The Endangered Kemp's Ridley Sea Turtle (Lepidochelys Kempii)


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http://article.wn.com/view/2010/06/30/Some_70000_turtle_eggs_to_be_whisked_far_from_oil_5

The History of the Kemp's Ridley Sea Turtle:

Despite the fact that sea turtles have roamed the Earth for over 150 million years, they have also managed to become the most endangered species worldwide, having been placed on the Endangered species List in the year of 1970. This is mainly due to the effect of humans, although other factors also apply. For many centuries, people have harvested sea turtle eggs, as well as killed grown turtles for both food and leather-like material. The population of Kemp's Ridley sea turtles really hit an all time low particularly in the years between the 1940s and the 1960s in both Texas and Mexico.


The Niche of the Kemp's Ridley Sea Turtle:

Kemp's Ridley sea turtles prefer open the coastal waters and bays of oceans and gulfs such as the Atlantic Ocean and the Gulf of Mexico. Females come ashore only to lay eggs in beach sand, and young turtles are often found floating on large mats of sargassum, a brown algae. Within these water bodies, Kemp's Ridley sea turtles occupy "neritic" habitats, or neritic zones that contain muddy and sandy bottoms in which they can find food such as shrimp, snails, clams, jellyfish, sea stars, and fish.


Programs & Laws put in place to help protect the Kemp's Ridley Sea Turtle:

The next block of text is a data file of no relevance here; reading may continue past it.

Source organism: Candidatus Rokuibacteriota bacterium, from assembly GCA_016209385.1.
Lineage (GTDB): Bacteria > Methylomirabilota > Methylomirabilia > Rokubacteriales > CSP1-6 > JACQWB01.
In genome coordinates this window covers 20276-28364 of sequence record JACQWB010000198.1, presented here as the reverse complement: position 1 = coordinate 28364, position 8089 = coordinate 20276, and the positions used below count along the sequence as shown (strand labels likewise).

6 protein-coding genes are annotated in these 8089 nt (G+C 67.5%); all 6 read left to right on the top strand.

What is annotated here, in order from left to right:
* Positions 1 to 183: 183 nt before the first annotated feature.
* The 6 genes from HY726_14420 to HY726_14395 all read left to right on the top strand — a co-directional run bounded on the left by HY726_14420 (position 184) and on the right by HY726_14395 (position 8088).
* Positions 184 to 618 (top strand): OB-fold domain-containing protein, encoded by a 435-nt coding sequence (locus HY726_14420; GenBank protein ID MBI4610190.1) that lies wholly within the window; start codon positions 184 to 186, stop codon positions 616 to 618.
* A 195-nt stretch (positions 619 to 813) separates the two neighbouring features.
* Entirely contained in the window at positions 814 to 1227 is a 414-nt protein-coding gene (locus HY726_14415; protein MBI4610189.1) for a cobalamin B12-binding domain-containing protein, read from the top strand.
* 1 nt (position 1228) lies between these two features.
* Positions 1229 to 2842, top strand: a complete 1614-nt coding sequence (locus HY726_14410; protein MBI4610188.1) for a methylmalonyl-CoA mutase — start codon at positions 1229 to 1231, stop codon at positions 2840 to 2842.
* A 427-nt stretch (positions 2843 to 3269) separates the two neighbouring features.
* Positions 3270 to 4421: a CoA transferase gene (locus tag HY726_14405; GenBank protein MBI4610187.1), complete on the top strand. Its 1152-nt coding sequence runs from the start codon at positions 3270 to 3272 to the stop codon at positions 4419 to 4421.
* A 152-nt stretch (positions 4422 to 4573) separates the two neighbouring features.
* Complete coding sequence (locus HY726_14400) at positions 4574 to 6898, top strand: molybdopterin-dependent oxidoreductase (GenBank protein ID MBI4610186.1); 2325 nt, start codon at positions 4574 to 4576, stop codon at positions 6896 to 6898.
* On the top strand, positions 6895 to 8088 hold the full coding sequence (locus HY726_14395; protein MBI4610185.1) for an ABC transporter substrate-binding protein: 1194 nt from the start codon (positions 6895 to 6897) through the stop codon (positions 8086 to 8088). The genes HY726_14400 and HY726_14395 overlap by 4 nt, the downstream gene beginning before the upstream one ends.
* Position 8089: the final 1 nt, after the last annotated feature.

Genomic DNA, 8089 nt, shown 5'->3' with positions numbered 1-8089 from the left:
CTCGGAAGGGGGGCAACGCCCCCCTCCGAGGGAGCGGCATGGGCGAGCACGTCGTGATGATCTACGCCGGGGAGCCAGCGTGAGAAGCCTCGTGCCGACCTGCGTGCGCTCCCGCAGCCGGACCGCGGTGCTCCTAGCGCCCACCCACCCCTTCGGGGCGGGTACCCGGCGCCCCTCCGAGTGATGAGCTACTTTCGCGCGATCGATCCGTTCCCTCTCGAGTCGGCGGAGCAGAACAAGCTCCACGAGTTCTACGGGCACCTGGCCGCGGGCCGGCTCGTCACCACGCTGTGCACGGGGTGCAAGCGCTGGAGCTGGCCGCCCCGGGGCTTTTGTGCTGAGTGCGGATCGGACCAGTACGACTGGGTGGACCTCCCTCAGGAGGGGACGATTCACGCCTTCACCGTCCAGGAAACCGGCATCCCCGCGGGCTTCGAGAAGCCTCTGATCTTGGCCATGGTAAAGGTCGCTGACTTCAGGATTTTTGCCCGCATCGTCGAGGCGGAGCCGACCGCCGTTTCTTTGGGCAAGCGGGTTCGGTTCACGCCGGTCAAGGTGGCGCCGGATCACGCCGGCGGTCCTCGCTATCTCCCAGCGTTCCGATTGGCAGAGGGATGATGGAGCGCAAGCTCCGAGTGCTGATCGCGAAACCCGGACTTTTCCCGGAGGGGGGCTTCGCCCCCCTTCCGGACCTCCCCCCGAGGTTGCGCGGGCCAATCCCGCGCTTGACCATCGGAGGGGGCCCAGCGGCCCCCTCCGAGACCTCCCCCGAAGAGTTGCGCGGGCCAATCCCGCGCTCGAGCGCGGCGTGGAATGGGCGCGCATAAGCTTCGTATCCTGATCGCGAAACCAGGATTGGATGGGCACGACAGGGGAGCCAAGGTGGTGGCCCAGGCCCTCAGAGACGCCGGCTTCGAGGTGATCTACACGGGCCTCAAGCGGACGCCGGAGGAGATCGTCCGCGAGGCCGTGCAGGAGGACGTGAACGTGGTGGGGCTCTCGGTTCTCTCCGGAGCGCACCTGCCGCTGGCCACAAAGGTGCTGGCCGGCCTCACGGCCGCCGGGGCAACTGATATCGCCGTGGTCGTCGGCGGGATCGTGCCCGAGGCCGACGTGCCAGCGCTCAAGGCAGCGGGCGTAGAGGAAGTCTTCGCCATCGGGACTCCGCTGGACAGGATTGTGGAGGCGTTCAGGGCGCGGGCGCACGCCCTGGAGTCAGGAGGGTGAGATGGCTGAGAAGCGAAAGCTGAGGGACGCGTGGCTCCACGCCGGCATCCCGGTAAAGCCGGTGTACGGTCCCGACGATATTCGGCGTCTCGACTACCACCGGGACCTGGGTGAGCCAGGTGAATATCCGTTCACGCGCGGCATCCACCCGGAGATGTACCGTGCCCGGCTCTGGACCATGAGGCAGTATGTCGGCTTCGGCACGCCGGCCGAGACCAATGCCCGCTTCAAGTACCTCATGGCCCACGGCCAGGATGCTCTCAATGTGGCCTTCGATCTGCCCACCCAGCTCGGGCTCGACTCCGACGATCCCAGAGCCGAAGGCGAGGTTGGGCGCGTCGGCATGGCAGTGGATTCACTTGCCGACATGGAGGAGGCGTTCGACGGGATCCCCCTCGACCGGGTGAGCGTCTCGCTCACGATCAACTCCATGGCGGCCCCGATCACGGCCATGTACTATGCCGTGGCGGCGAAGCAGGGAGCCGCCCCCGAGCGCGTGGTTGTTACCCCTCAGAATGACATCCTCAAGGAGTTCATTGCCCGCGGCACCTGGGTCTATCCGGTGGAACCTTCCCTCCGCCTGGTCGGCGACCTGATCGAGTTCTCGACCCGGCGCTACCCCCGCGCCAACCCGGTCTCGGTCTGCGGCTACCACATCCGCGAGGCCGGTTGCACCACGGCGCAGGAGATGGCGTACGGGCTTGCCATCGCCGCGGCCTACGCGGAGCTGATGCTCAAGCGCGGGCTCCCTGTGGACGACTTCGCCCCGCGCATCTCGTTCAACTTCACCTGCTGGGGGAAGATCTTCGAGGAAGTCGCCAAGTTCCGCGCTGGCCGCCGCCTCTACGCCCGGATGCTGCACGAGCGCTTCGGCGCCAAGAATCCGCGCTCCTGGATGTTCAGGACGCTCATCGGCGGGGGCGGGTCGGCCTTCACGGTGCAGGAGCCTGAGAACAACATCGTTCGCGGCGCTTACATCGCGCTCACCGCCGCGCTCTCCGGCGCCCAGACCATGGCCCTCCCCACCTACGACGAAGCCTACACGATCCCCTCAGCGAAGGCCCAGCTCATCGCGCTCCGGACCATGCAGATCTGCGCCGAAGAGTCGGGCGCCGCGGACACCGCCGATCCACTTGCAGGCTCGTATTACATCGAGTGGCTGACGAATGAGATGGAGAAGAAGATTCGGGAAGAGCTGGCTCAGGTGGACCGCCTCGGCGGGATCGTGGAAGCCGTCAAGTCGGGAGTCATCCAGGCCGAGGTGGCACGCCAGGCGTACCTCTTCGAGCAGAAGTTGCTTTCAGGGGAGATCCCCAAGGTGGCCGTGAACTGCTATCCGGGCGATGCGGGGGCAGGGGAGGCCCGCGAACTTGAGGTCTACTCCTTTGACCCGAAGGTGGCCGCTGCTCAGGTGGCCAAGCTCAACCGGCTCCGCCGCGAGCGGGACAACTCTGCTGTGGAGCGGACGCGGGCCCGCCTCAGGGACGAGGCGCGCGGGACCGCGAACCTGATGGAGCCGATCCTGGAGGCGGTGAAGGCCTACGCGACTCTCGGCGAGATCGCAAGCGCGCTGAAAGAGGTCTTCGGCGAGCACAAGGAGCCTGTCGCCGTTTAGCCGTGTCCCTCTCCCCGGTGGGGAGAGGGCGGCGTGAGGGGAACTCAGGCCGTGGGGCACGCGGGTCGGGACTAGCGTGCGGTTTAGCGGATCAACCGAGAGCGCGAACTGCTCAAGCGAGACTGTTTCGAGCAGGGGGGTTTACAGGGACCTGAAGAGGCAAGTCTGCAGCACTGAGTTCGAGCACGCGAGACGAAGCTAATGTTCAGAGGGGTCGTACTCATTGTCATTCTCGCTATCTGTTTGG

• The governments of the Mexican states such as Tampaulipas, Colima, and Jalisco were the very first to become involved in the protection of the sea turtle, by helping to protect sea turtle eggs. Aside from the primary nesting site for these turtles at Rancho Nuevo, Tamaulipas, Mexico, scientists have helped to establish a secondary nesting sit on Padre Island National Seashore. To help continue the success of the nesting site, citizens have been asked to leave the animals alone and untouched.

  • Appendix I of the Convention of International Trade in Endangered Species of WIld Flora and Fauna (CITES), which means that international trade of endangered species (Kemp's Ridley Sea Turtles being one of them) is prohibited.

  • Appendices I & II of the Convention on Migratory Species (CMS)

  • Annex II of the Specially Protected Areas and Wildlife (SPAW), Protocol of the Cartagena Convention

  • The U.S. is a party to the Inter-American Convention for the Protection and Conservation of Sea Turtles (IAC), which is the only binding international treaty dedicated to marine turtles.

Pressures that have led to the endangerment of the Kemp's Ridley Sea Turtle:

  • Harvesting eggs

  • Killing turtles for meat and leather-like material

  • Ingesting floating trash that they often mistake for food

  • Sand predators such as shore birds that attack young turtles who are trying to find their way back to the sea

  • Incidental capture in fishing gear such as shrimp nets, gill nets, longlines, traps and pots, and dredges

  • Ocean predators such as sharks




CITATIONS:


"Kemp's Ridley Sea Turtle (Lepidochelys Kempii)." Texas Parks and Wildlife.
Texas Parks and Wildlife Dept., 2 June 2009. Web. 4 Oct. 2010.

"Kemp's Ridley Turtle (Lepidochelys Kempii)." NOAA Fisheries. Government, n.d.
Web. 4 Oct. 2010. <http:/www.nmfs.noaa.gov/pr/species/turtles/
kempsridley.htm>.